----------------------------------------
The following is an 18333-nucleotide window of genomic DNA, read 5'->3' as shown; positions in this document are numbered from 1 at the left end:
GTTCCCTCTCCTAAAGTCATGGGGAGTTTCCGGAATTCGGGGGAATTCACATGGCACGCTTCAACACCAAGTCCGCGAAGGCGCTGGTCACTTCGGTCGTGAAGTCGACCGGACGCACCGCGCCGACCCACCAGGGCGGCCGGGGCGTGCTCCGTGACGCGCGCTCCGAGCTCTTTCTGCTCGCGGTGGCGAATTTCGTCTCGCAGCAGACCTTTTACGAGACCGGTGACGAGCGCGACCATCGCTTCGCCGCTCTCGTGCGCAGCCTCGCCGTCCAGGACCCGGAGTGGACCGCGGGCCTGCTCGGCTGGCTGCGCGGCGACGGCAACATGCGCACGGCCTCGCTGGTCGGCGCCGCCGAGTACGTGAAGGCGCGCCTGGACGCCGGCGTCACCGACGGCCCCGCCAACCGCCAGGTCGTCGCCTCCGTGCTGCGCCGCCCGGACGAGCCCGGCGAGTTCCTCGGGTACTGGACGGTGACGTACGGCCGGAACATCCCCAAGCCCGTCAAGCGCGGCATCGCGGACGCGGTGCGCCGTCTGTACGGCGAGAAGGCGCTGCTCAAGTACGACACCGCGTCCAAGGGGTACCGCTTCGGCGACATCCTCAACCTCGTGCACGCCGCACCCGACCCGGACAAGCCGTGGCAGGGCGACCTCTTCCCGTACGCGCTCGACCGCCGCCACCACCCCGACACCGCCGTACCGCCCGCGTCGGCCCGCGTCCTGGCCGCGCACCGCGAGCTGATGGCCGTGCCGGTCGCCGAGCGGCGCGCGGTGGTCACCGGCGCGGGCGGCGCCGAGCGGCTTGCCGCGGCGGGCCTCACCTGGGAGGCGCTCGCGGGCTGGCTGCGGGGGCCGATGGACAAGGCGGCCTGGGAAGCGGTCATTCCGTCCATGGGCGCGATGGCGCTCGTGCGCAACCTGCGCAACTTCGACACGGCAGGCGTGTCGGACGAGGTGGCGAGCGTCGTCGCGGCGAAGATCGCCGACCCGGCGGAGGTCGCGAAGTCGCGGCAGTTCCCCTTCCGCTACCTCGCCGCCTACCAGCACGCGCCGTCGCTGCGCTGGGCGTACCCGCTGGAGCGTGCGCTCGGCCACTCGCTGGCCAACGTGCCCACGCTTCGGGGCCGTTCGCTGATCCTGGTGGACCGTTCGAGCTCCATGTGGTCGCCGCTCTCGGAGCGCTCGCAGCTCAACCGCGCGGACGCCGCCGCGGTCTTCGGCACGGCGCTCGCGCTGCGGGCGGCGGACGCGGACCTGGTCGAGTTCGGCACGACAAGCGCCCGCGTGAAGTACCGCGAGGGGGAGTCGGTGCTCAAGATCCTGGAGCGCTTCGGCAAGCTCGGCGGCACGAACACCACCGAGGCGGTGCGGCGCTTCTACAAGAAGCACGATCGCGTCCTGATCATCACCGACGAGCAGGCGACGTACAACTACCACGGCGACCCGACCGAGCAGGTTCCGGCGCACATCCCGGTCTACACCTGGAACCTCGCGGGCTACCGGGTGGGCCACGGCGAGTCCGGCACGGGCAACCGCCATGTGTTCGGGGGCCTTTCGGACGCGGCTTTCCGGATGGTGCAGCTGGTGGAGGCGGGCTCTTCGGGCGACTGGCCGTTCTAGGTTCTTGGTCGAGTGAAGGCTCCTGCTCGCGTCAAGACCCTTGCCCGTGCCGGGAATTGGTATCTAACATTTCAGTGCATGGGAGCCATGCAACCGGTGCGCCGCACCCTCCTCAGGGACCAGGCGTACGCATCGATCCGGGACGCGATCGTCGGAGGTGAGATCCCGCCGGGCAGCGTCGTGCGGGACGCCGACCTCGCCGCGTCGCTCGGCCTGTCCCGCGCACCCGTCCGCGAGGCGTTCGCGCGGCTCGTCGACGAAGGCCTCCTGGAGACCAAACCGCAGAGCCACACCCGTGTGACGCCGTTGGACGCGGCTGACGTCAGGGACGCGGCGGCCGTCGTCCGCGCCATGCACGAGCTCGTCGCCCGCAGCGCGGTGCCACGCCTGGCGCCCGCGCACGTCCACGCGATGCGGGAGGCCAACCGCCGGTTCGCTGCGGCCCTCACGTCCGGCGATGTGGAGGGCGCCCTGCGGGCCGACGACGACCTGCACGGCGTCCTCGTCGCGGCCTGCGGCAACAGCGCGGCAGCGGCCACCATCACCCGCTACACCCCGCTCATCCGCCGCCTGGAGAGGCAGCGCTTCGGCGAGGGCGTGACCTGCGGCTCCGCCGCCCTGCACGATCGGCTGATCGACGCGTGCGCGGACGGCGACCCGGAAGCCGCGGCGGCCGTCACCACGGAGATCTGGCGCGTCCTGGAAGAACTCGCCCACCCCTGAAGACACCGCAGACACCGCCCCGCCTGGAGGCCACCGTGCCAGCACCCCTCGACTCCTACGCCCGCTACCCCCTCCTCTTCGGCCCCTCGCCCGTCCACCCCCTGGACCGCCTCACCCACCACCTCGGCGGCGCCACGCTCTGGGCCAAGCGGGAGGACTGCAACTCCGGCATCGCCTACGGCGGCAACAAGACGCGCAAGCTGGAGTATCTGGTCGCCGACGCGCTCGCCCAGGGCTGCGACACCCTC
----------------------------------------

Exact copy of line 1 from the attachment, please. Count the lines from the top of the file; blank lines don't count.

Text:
The following is an 18333-nucleotide window of genomic DNA, read 5'->3' as shown; positions in this document are numbered from 1 at the left end: